Treadgold, W. (2018). The university we need: Reforming American higher education. Encounter Books. (1-184), $15.90 for hardcover, ISBN 9781594039898.

Colleges and universities have changed over time since the creation of the first institution. Appropriately, institutional programming has expanded, more departments have been created, and tuition continues to rise. “American college degrees have never cost more and never meant less” (pg. 17). American higher education is continuing to become more and more expensive for students, but the quality of education seems to be deficient. Treadgold continues the conversation of reforming institutions, and provides his input on how America can achieve the New University in The University We Need. 

The University We Need argues that institutions spend too much of their budget on administration, hire low quality professors, minimizes free speech, and produces low quality research. The results continue to be a cycle of a poorly run institution that graduates students that are mediocre (at best). Additionally, institutional environments favor the leftist view, an ideology that has been made up as time went along. Expressions such as socialism, inclusivity, postmodernism, progressivism ,diversity, and social justice are all intertwined and tied closely to Marxist concepts. However, Treadgold defines leftism as “a term that implies a general attitude rather than a clearly formulated doctrine support by arguments” (pg. 44). He argues leftism “demonizes men, whites, conservatives, and religious believers as oppressors” (pg. 53). He believes institutions must combat leftism ideologies, and move towards an ideology that incorporates reasoned arguments which he defines as the New University.

The New University would start from the ground up. However, does the proposed New University really start from the ground up? Funding would be donated by individuals that support this change in higher education and this type of educational experience. The New University would implement a board of trustees that would hire deans/chairmen (for all institutions), who would then hire faculty. Administration costs would be kept below 10 percent of the budget, and there would be no international campus, or online courses offered at the New University. The New University would have a very selective student enrollment. All applications would be reviewed blindly. Meaning, all identifiers would be removed and only academic material would be considered. At the federal legislation level, Treadgold proposes to create two boards: a National Dissertation Review Board – to evaluate new doctoral dissertations, and a National Academic Honesty Board – to judge claims of plagiarism or fraud in dissertations and academic publications. These National Boards would be the only boards to hold these responsibilities for all institutions. The idea behind these Boards would be to only graduate high quality doctoral students that produce meaningful research. If high standards are placed on dissertations, then this would produce only superior scholars that are able to teach and conduct research to future students. If institutions only graduated high achieving dissertations and students, the results would be only high quality professors to teach and conduct research in the New University. This, in turn, would trickle down to the rest of the student population.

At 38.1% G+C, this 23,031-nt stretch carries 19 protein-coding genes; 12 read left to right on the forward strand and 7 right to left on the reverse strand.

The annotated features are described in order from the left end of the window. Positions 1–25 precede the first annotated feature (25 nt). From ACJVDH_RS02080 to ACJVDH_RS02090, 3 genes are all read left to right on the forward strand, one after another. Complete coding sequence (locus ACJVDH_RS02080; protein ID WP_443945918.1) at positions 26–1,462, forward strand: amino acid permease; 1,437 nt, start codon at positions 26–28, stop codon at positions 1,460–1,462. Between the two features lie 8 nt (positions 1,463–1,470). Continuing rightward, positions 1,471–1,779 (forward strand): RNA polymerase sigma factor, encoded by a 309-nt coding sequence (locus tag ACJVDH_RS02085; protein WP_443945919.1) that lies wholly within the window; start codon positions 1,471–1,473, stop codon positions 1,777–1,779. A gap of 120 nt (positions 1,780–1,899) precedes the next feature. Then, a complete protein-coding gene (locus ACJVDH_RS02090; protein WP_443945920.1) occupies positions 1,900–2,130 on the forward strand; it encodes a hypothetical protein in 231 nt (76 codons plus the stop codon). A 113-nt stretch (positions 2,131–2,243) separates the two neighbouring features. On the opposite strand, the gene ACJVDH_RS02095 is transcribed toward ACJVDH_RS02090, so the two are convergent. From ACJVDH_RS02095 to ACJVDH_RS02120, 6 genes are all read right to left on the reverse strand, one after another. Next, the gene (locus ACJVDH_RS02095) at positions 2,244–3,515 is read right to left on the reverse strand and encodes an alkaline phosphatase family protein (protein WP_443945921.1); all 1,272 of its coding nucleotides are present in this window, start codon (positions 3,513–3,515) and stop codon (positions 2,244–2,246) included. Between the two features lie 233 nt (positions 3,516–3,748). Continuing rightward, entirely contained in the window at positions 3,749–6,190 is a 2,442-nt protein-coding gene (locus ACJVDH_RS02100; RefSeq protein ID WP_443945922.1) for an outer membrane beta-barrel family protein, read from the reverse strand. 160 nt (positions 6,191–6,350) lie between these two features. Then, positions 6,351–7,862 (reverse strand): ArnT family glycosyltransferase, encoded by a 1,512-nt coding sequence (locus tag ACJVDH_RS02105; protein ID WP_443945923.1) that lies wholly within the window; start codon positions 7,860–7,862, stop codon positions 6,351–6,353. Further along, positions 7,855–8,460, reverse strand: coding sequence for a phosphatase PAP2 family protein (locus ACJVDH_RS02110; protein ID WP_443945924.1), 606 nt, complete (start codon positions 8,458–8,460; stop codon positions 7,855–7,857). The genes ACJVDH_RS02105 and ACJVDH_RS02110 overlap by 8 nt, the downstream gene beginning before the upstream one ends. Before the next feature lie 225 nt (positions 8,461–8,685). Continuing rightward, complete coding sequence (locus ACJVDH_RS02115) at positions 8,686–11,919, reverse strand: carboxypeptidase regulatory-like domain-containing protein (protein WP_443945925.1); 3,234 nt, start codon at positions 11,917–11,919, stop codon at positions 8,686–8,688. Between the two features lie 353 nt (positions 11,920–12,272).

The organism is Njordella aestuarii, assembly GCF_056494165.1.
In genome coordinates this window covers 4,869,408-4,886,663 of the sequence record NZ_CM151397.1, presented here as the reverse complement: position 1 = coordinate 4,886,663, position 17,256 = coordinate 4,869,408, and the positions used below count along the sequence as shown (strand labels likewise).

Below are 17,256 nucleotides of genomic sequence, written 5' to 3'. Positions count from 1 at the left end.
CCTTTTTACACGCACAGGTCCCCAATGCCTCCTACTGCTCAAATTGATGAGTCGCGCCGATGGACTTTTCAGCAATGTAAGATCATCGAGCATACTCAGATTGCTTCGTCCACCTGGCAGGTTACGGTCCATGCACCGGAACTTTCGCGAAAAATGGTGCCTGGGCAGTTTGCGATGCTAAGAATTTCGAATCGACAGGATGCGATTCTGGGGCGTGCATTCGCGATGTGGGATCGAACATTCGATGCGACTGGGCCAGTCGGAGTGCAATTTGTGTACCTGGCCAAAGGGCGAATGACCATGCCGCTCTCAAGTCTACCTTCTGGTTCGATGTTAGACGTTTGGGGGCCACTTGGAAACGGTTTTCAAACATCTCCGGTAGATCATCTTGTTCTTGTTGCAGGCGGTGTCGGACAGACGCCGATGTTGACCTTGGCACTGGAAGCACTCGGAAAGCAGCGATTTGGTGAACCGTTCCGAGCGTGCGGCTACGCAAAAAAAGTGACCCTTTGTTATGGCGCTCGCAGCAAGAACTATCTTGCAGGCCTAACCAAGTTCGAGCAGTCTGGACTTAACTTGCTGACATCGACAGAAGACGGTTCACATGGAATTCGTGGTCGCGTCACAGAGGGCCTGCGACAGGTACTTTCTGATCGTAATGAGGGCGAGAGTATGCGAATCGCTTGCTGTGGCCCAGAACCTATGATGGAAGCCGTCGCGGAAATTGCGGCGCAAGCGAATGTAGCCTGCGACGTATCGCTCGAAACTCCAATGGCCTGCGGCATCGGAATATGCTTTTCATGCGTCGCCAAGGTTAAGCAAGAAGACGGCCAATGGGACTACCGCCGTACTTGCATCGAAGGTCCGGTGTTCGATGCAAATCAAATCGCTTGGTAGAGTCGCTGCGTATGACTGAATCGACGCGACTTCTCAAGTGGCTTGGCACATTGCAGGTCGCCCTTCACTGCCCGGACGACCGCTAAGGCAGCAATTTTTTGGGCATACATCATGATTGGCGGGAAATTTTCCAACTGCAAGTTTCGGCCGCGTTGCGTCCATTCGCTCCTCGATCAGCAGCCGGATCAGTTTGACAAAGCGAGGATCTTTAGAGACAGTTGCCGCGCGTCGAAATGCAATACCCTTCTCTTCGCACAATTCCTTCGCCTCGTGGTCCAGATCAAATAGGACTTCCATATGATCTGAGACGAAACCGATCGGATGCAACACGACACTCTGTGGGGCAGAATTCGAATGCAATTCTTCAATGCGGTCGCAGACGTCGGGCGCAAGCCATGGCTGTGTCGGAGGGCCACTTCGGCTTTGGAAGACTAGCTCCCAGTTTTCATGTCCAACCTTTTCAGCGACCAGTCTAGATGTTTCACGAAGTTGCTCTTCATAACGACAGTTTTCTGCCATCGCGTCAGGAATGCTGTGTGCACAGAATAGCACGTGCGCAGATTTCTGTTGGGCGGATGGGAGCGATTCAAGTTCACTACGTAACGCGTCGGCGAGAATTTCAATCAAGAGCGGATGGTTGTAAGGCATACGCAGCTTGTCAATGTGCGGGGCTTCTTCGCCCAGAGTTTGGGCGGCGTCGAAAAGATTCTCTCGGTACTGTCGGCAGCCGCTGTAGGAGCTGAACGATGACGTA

Although it is clear that higher education needs some improvement, Treadgold’s ideas of a New University should be questioned. First, is accessibility is limited to those of elite status? If only the best of the best are enrolled in institutions, would this completely eliminates the accessibility of higher education? Education has always been a pathway to higher achievements, and a gateway to the American dream. Having the rich, feed the rich, keeps higher education out of grasp for those that do not have the same opportunities or privileges as others. Second, college is a difficult environment to navigate in. Many students are exposed to ideas and identities they may have never considered themselves. To ease the transition to college, and to have the most successful journey to completion, the whole student needs to be considered. Offices such as the Academic Advising Center, Counseling Center, LGBTQ, TRIO, and many more create space where students can feel part of a community. A student’s poor academics can be more than just not attending classes or not completing assignments. Therefore, limiting administrative costs to less than 10 percent of budget would mean cutting many resources for students. Lastly, is there more that needs to be included or considered? Implementing legislative boards and changing the application process will not solve higher education. While all of  the author’s ideas focuses on the graduate level, what does this mean for the undergraduate population and how would it affect the students?   

As an administrator and doctoral student myself, I continuously ask myself, “ Is this a New University that America needs?” Those who would benefit from reading this book would be anyone working, or even interested, in the field of higher education. 


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